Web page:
Disability in the workplace is not only physical

Disability in the workplace is not only physical

Disability in the workplace is not only physical

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Disability in the workplace is not only physical
by Dr Jerry Gule, SAE4D Chairman

In the Integrated National Disability Strategy – White Paper (1997) a profound statement is made: “Among the yardsticks by which to measure a society’s respect for human rights, to evaluate the level of its maturity and its generosity of spirit, is by looking at the status that it accords to those members of society who are most vulnerable, disabled people, the senior citizens and its children”.

This provides a good basis for assessing progress that society at large and employers in particular have made in addressing issues of disability.
There is legislation, regulations, technical guides, written academic papers, business case presentations and innumerable speeches made all which emphasize the integration of people with disabilities in society and in economic activities. The Employment Equity Act and now the Revised Broad-Based Black Economic Empowerment (BBBEE) legislation prioritise the employment of people with disabilities.

Suffice to say that it is not only physical disabilities that are being referred to. In the society as in the workplace, there are thousands of people with disabilities that are not immediately apparent.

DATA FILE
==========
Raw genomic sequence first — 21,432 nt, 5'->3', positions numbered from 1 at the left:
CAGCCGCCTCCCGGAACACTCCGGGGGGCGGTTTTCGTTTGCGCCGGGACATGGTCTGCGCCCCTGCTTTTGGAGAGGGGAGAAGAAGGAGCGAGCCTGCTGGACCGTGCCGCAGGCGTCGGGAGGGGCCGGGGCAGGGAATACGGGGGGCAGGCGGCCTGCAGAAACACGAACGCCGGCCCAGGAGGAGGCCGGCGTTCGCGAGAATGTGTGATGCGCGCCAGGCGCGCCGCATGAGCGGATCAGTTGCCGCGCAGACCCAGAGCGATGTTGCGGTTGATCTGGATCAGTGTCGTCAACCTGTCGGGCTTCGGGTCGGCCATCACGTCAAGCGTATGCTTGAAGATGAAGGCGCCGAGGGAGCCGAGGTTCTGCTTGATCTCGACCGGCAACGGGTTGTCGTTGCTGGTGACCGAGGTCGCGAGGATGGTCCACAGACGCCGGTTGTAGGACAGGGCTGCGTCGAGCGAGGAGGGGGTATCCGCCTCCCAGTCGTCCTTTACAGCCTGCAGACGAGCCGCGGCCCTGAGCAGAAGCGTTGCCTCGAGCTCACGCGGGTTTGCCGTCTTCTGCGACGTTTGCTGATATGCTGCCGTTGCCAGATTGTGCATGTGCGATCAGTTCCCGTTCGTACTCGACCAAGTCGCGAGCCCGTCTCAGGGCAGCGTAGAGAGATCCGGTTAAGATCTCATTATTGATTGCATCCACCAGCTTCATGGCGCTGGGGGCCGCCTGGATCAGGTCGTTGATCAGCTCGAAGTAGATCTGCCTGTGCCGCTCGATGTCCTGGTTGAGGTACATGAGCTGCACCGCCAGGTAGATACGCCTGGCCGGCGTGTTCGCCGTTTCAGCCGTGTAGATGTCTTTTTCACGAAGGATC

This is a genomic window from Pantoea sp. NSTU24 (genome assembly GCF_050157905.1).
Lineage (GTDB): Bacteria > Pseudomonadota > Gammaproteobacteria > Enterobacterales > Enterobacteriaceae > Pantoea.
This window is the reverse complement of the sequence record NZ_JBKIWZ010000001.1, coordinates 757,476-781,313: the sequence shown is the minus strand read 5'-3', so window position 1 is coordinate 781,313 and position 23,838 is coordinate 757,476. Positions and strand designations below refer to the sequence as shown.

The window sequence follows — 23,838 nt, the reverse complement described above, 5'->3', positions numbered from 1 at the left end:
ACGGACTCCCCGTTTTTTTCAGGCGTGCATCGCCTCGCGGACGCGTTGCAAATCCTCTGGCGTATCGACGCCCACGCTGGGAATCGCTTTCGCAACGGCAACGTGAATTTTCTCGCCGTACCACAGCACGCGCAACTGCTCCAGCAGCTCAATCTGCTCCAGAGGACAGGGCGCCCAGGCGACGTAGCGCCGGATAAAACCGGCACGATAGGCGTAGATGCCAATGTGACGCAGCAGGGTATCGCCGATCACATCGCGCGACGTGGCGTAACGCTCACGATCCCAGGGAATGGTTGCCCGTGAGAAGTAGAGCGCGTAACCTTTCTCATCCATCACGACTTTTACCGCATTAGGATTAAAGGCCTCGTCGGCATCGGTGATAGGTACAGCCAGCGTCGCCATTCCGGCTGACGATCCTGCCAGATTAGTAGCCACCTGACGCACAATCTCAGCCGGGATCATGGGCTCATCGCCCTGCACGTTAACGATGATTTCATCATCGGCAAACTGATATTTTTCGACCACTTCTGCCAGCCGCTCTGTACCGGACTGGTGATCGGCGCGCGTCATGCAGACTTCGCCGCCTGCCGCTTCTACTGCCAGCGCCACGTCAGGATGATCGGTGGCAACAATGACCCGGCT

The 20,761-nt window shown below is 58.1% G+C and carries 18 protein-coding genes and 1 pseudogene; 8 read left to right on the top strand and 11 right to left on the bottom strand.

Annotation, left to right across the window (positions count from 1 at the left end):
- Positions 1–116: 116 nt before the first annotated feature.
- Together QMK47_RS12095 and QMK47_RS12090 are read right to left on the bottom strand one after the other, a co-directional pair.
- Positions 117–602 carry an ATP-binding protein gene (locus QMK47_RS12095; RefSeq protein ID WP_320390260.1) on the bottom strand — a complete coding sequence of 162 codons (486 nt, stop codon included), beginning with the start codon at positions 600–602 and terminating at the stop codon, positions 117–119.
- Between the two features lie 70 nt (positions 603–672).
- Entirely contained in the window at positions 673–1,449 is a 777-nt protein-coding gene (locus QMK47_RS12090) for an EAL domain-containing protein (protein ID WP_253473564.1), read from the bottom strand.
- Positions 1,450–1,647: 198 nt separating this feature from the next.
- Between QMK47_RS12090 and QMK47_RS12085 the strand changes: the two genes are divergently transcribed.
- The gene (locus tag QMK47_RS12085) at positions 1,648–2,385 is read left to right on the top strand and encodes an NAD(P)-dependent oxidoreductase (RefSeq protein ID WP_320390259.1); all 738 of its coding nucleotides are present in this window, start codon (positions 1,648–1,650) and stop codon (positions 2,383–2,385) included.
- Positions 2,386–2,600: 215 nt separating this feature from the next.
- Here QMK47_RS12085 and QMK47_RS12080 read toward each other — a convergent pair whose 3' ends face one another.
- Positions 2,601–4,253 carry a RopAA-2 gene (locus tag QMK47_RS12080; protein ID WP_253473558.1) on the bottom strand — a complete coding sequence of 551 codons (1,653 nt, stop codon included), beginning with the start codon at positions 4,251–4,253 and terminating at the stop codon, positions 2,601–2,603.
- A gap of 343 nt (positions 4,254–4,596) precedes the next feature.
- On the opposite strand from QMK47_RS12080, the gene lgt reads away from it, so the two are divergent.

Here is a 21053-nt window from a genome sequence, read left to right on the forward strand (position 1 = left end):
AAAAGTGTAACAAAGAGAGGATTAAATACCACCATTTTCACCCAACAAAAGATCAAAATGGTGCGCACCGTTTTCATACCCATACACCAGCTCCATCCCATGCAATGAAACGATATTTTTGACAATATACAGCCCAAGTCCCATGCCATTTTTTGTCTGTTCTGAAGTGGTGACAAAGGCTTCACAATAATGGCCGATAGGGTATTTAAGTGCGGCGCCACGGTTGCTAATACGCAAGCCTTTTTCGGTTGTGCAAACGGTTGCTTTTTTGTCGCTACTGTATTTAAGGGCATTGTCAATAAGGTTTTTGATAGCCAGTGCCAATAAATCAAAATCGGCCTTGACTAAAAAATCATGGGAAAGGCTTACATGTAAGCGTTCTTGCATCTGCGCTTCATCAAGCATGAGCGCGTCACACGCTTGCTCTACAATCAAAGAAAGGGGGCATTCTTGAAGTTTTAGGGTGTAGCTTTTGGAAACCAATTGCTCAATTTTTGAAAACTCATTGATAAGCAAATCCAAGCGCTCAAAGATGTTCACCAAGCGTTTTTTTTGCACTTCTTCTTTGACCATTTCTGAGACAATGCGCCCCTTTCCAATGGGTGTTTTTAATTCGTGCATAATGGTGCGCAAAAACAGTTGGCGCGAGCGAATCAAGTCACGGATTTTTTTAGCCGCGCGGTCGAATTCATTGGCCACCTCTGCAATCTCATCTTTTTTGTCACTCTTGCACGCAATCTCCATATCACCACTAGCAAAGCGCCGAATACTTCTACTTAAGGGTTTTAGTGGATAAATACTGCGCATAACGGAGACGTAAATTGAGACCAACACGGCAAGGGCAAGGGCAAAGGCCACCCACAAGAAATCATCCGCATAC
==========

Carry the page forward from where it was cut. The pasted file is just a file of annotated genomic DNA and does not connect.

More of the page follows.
Exclusion of these people from active social participation as well as from employment or the failure to cater for people with so-called “invisible” disabilities or their failure to disclose their conditions, can only make it more difficult for companies not being compliant with the requirements of the Revised BBBEE Codes of Good Practice, now in effect since 1 May 2015. The revised Codes, like the Employment Equity Act, stipulate that Black people (African, Coloured and Indian) with disabilities must constitute at least two percent of a business’s workforce.

People with less visible disabilities such as epilepsy or bipolar disorder often face an additional burden of discrimination because of ignorance, and even fear, about these conditions. Fear makes smart people act irrationally, stupidly and with prejudice towards their fellow human beings. And through fear, one may not take chances that are available to him or her.

As a result, many people with “invisible” disorders are often reluctant to disclose their condition for fear of not getting the job or being discriminated against. However, the fear that people with disabilities have is not always misplaced. I recently received an email from a person with professional qualifications and degrees who has been unemployed for 23 years. The reason, he believes, is because he has epilepsy. Although his condition is well controlled with medication, he is obliged to disclose it because most jobs for which he is qualified would require him to drive a car, which his condition prevents him from doing. His inability to drive would not impair his ability to do the job for which he would have been employed. It would have been relatively easy for employers to accommodate this minor inconvenience.